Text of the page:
Cradle Cap is a skin condition that is seen in babies less than three months of age. The exact appearance of the rash is a crusty, scaly and yellowish flaky lesion seen on the babies scalp. The rash may extend to the corners of the hairline and behind the ears. If a similar flaky lesion is seen in other parts like the eyebrows then it could be seborrhic dermatitis. The appearance may be a cause of worry for many parents and they might feel it is a result of bad hygiene. However it is important to understand that cradle cap is not part of any disease and does not occur as a result of bad hygiene.
Causes of Cradle Cap
Cradle cap is an inflammatory condition that is not a resultant of any kind of bacterial infection or bad hygiene. The two common causes of cradle cap are overactive sebaceous glands and fungal infection of the skin.
In newborn babies, the maternal hormones are still in circulation and so they have an effect on the overactive sebaceous glands in the skin of the baby. This leads to an increased secretion of sebum which is very sticky and it causes the old skin cells to stick to the scalp rather than falling off. This accumulation of sticky sebum dries up with time and forms a crusty yellow layer on the scalp which is called as cradle cap.
Signs and Symptoms of Cradle Cap
- The scalp is most prominently affected. There are yellow, greasy and crusty scales on the head which may shed off. If the condition is very severe, it may look as yellowish patches all over the scalp. If the infant has baby scalp eczema, then the scalp will be affected and there will be a lesion but no crusts or scales.
- There is hair loss as the hair tends to stick to the scabs.
- The child does not feel any itching or discomfort.
- The other sites that may be affected are the eyebrows, eyelids, areas around the nose and groin. Here it needs to be differentiated from similar looking skin conditions like seborrheic psoriasis face and seborrheic dermatitis chest.
If the cradle cap rash is untreated then it may lead to worsening of the symptoms. The crusty lesions may spread to other parts of the body. The baby may develop fungal infection of the mouth (thrush) or ear fungal infection along with cradle cap. Diaper rash is seen in many cases along with fungal infections and cradle cap.
If the crusty lesions become very severe, there can be bleeding at the site where the scales fall off. These raw areas may become a site of more infection and thus the lesion may spread over a large area of the skin. Cradle cap infection may need to be treated using antibiotics.
In few cases, where the immunity is affected, the child may have other symptoms like diarrhoea and frequent infections with dermatitis and cradle cap. These cases need immediate medical attention.
Treatment of Cradle Cap
- In small babies, the cradle cap crusts can be treated by taking good care of the hair and the skin. Shampoo the head more frequently and then in the wet hair use a fine comb and a cotton towel to gently remove the scales. Do not apply too much pressure as it can lead to bleeding and raw areas.
- You may also apply oil to the scalp. Use coconut oil or olive oil and gently massage it on the baby’s scalp. Leave it on for 15 minutes and then gently comb the hair. The oil will help to loosen the scales and make them easy to remove. You can use a fine toothed comb or a clean toothbrush which is soft to remove the crusts. After the oil application, make sure you wash of the oil nicely. If there is too much baby oil on cradle cap, it can add to the secretions by the overactive sebaceous glands and worsen the condition further. Rinse the hair or shampoo them.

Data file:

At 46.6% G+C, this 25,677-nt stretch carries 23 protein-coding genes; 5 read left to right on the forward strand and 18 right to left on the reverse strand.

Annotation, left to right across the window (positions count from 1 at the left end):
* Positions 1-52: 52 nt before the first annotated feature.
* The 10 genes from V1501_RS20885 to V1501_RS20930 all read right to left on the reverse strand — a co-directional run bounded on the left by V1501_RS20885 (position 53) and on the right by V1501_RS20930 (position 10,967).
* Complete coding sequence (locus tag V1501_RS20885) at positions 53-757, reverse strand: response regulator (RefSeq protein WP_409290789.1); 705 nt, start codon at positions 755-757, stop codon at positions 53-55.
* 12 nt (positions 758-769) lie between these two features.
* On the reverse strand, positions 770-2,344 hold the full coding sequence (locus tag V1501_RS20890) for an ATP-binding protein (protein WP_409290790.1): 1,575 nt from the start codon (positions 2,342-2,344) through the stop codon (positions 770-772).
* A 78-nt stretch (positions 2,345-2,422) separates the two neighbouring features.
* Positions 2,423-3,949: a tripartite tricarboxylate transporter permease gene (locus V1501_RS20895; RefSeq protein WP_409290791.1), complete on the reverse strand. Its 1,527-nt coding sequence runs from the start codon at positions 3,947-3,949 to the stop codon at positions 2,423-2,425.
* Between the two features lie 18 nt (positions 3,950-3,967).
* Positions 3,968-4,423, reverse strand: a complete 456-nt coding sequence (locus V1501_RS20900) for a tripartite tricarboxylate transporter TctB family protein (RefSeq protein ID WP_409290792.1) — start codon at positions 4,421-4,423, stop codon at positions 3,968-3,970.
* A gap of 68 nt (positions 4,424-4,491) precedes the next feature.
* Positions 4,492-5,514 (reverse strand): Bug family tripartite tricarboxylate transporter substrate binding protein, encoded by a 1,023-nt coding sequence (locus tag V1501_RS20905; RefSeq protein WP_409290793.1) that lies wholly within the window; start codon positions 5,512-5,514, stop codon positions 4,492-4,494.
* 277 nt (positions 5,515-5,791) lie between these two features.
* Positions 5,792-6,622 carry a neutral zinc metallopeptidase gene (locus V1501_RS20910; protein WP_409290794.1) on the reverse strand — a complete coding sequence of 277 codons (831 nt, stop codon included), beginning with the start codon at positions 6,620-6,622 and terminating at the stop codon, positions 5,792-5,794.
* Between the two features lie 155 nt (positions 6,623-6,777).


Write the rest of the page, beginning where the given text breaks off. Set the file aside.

- For mild cradle cap, scaling of the crusts is sufficient to take care of the condition. Both these methods should be continued for a week or so for the scales to reduce visibly. If proper care is not taken, it can lead to hair loss as the hair roots stick to crusts and get pulled off.
- For cradle cap ears and cradle cap forehead, you can use the above treatment methods but make sure to remove the crusts using a very soft towel so that the skin is not injured.
- In very severe cases of cradle cap, doctors may suggest the use of anti dandruff shampoos. However they are known to contain substances that cause skin irritation and so should be used only as a last resort.
- If the cradle cap has superadded fungal infection, then an antifungal cream or lotion like clotrimazole may be required. Skin manifestations like yeast dermatitis also respond to anti fungal medications.
- At times the condition persists beyond a few years. The cradle cap in older kids is called as dandruff. In toddlers, the dandruff may be treated with anti dandruff shampoos that are marked safe for children.
Home Remedies: There are a few home based cradle cap remedies for baby. However these treatments are not tested and so they should be tried with caution. Making a paste using baking soda and applying it over the affected area can help to remove the scales. Another home treatment is applying petroleum jelly over the scalp and leaving it overnight. The next morning the crusts soften up and peel off easily.
Differential Diagnosis: The skin condition those are similar to cradle cap like seborrheic dermatitis, dandruff, atopic eczema, dermatitis and psoriasis need to be differentiated well so that the treatment can be effective. The nature of the lesion and its distribution is the most effective way to diagnosing skin pathology.